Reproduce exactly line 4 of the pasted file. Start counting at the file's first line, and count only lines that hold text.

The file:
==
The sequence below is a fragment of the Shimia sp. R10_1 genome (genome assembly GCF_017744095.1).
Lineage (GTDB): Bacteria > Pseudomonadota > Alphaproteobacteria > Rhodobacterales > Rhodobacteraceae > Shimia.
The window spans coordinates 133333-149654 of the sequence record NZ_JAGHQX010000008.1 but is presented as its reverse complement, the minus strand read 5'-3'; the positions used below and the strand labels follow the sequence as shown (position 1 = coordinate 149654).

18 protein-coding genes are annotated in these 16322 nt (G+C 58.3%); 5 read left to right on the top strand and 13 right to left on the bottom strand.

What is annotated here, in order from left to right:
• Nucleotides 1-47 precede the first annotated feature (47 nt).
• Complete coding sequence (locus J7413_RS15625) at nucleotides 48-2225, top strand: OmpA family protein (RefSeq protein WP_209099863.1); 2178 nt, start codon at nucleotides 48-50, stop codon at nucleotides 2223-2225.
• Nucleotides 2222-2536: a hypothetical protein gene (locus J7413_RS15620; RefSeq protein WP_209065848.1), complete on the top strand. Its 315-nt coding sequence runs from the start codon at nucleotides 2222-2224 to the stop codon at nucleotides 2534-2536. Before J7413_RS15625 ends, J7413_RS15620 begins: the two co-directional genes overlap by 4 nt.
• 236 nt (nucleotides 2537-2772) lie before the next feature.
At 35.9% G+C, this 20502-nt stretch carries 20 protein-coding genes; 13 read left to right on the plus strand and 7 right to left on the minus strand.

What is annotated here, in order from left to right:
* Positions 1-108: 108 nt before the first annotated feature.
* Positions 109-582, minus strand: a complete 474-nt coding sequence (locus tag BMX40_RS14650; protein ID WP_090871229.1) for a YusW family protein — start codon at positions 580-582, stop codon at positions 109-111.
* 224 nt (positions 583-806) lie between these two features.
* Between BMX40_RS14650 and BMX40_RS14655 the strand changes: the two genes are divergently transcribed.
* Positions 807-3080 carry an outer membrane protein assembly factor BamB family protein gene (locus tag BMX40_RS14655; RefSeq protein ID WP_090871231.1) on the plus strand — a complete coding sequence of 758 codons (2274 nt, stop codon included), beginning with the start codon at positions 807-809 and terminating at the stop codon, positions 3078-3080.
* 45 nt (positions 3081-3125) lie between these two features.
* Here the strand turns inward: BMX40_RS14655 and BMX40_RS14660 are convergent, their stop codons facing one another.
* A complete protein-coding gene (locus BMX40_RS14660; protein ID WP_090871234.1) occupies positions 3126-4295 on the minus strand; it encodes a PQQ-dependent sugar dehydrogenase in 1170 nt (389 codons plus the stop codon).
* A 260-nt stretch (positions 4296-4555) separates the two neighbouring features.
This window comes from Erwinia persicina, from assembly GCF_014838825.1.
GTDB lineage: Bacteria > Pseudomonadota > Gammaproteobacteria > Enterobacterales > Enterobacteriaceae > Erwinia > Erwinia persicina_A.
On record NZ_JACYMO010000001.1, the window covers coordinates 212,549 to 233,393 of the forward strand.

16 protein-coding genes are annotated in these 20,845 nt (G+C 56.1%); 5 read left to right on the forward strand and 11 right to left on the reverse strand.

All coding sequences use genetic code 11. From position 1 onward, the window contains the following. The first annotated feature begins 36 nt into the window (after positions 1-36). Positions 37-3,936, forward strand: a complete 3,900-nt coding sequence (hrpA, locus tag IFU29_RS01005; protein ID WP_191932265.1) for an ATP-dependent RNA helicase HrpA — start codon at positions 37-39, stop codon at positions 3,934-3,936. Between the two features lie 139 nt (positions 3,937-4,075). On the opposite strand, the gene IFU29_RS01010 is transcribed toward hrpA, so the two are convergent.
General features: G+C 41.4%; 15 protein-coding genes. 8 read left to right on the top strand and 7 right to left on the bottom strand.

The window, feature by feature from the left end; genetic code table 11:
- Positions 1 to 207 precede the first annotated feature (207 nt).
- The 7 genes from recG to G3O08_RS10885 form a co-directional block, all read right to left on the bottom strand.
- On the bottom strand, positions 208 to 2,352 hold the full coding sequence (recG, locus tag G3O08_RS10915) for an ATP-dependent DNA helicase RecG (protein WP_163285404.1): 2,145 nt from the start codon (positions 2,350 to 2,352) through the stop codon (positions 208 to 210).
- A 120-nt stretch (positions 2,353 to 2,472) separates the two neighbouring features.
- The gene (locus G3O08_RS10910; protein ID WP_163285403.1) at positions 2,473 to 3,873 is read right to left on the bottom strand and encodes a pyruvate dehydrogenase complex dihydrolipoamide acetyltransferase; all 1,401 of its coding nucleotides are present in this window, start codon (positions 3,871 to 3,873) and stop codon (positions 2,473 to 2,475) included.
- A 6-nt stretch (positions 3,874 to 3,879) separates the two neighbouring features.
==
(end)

18 protein-coding genes are annotated in these 16322 nt (G+C 58.3%); 5 read left to right on the top strand and 13 right to left on the bottom strand.